WordPress Theme Lesson 12: Featured Posts, Dealing with Multiple Loops

In this lesson we’ll add the featured posts section formed as a jQuery slider on top of the front page. By placing it on the front page template we need to adress the issue of creating multiple loops on the one and same page. This lesson accumulates many of the lessons so far in this tutorial; we need to write a custom query code, fetch post thumbnails in a specific image size, and include libraries and scripts to make our slider work.

We begin with registering and enqueuing the necessary scripts for our jQuery slider, for which we will use the jQuery Tools library. We will then add the initializing slider function call in our <head>, and finally write the custom query loop in our index.php to fetch posts from our featured posts category.

There are many jQuery-based slider plugins you can use (see for instance 13 excellent jQuery sliders), or you can even write your own based on the jQuery library. I chose to use jQuery Tools, a bundle of jQuery plugins where we are to use Scrollable and Navigator. Read through the guides and demos in case you want to read up on how our slider works.

Registering and Enqueuing Scripts

In the previous lesson we learned how to include javascript libraries in WordPress the right way. jQuery Tools is not one of WordPress’s included libraries, so we need to register it providing its CDN path before we enqueue it. Keep in mind that we need the full library since Navigator isn’t included in the min bundle. The jQuery Tools depends on jQuery core library being loaded first.

We open up our functions.php and write a PHP function hooked onto the init hook:

functions.php:

function wpthemetutorial_add_js() {
	if (!is_admin()) {
		wp_register_script('jquery-tools', 'http://cdn.jquerytools.org/1.2.5/all/jquery.tools.min.js', array('jquery'));
		wp_enqueue_script('jquery-tools');
	}
}
add_action('init', 'wpthemetutorial_add_js');

If you refresh your site and take a look at the source code, the jQuery and jQuery Tools should be included, either where you put the wp_head() or the wp_footer(). Great! Up next is to initialize the slider in a jQuery document ready function.

WordPress Codex Function references:

Initializing the Slider Script

In our <head> section we need to add only one javascript function call, scrollable(), inside a jQuery document ready function, but obviously we need it to be run after the jQuery libraries have been loaded. As shown in the previous lesson we hook onto the wp_head hook, which ensures that the jQuery libraries have been loaded first because they were hooked onto the much earlier init hook. Also remember that WordPress loads jQuery in no conflict mode.

In our functions.php we add another PHP function which hooks onto the wp_head hook:

functions.php:

function wpthemetutorial_add_init_js() {
	?>
	<script type="text/javascript">
		jQuery.noConflict();
		jQuery(document).ready(function($) {
			jQuery(".scrollable").scrollable().navigator();
		});
	</script>
	<?php
}
add_action('wp_head', 'wpthemetutorial_add_init_js');

If you refresh your site now, you should see this piece of javascript right at the end of the <head> part. It initialize Scrollable on all elements with the class scrollable as well as Navigator which handles our slider’s navigation buttons. But before we add the HTML elements to form the slider, I need to explain how we deal with multiple loops in the one and same page.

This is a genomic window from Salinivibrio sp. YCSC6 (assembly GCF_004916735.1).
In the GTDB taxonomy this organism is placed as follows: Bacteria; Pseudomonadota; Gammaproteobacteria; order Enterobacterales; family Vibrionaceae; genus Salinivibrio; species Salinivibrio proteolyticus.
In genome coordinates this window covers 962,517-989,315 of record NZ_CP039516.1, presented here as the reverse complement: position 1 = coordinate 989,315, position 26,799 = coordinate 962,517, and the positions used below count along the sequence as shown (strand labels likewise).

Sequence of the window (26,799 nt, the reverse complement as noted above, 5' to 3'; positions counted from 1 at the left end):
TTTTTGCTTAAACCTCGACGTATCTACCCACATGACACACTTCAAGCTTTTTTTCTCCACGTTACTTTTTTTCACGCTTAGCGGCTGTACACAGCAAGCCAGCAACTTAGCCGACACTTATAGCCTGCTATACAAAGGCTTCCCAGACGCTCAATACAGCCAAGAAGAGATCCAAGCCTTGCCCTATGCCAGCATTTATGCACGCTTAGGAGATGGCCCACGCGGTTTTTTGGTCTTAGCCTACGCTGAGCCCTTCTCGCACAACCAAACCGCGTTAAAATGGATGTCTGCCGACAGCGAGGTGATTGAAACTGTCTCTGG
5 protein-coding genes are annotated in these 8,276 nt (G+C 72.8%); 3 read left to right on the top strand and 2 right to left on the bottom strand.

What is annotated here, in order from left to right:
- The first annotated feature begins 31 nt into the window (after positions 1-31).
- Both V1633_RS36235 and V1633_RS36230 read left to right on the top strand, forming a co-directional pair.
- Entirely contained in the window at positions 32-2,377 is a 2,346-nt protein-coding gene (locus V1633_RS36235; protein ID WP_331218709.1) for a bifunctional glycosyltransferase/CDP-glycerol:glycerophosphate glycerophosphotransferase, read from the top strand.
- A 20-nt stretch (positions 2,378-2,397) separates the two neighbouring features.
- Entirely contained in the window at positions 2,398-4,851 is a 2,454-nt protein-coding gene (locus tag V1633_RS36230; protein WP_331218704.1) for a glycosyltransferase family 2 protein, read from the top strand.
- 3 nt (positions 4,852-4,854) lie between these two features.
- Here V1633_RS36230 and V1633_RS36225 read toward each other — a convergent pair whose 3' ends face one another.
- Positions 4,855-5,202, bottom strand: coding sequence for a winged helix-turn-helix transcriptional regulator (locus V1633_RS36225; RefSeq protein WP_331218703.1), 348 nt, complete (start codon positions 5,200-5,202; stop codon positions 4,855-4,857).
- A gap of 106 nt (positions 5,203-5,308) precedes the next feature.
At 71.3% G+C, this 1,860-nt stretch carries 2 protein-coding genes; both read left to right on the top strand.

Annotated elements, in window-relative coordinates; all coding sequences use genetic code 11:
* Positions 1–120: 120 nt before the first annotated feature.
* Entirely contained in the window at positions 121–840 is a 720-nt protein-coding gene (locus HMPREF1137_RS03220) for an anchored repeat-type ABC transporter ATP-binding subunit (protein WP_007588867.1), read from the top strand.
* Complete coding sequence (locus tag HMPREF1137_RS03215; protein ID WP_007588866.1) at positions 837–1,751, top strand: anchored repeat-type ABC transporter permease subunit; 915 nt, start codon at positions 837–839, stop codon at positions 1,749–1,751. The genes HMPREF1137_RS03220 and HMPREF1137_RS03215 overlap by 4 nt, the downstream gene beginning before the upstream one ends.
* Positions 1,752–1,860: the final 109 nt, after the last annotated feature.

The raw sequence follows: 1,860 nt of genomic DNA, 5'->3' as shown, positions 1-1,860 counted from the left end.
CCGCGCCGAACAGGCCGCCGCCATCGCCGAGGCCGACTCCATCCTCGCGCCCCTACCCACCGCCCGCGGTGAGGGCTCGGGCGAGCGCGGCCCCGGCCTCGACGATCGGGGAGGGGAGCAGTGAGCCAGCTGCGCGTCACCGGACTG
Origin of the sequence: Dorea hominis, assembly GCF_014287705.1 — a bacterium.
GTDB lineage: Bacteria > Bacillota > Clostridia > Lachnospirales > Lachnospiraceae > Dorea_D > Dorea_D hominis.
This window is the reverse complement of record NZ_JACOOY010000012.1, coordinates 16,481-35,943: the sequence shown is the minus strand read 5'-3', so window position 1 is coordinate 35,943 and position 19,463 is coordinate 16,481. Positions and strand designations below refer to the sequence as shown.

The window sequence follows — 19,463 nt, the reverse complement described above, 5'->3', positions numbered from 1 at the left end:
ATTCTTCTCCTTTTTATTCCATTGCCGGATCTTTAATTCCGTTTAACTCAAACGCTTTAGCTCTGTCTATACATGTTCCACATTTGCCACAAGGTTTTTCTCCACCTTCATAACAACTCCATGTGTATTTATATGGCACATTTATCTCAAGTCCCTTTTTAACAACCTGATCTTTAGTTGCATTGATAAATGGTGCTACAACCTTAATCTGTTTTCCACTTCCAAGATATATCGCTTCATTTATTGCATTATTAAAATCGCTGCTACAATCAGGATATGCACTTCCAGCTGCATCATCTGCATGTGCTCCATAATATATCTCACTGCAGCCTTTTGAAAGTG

WordPress Codex Function references:

Dealing with Multiple Loops

What we want is to create two separate loops where each fetches different posts. The problem with multiple loops on the same page is the global core $wp_query value. It is loaded in the blog header and is fed arguments from e.g. GET, creating an array of posts. All loops use the $wp_query object, even though we don’t refer to this by name. The loop functions have_posts() and the_post() are just convenience wrappers – they are identical to $wp_query->have_posts() and $wp_query->the_post(), respectively.

The thing is, $wp_query can only be called once. One way to get around this is re-using the query by calling the WordPress function rewind_posts(), or we could simply create a new query object instead of using $wp_query. I will use the last method, creating a new query object for our featured posts so that we can use the $wp_query for our normal loop of posts. This is less work as we don’t need to alter the code we already have in our index.php. The WordPress Codex explains and shows different examples of handling multiple loops if you want to learn more about this topic.

We also want to prevent showing the same post in both the featured posts section and the normal loop below. If the writer choose to mark a very recent publised post as featured, we may risk showing the same post twice in the same screen. To solve this we store an array of post IDs when we loop through featured posts, and in our original loop we add a line of code which skips the current post if its ID is in our array.

Custom query for Fetching Featured Posts

Using the method explained above we don’t need to alter our existing loop in our index.php, except adding the one line to prevent duplicate posts. Let’s first add the custom loop. Just above and before the original loop we create a new query object and write a loop using this object, but otherwise the procedure is the same as a normal loop.

In our custom query we want to fetch 9 posts from the category named ‘Featured’ (replace the name if you chose another category name), so we get three on each slide.

We also need to add some extra HTML to make our jQuery slider work, such as navigation elements and dividing the posts three by three in each slide/div element. In our index.php, add this piece of code before the original loop, but right after <div class="content">: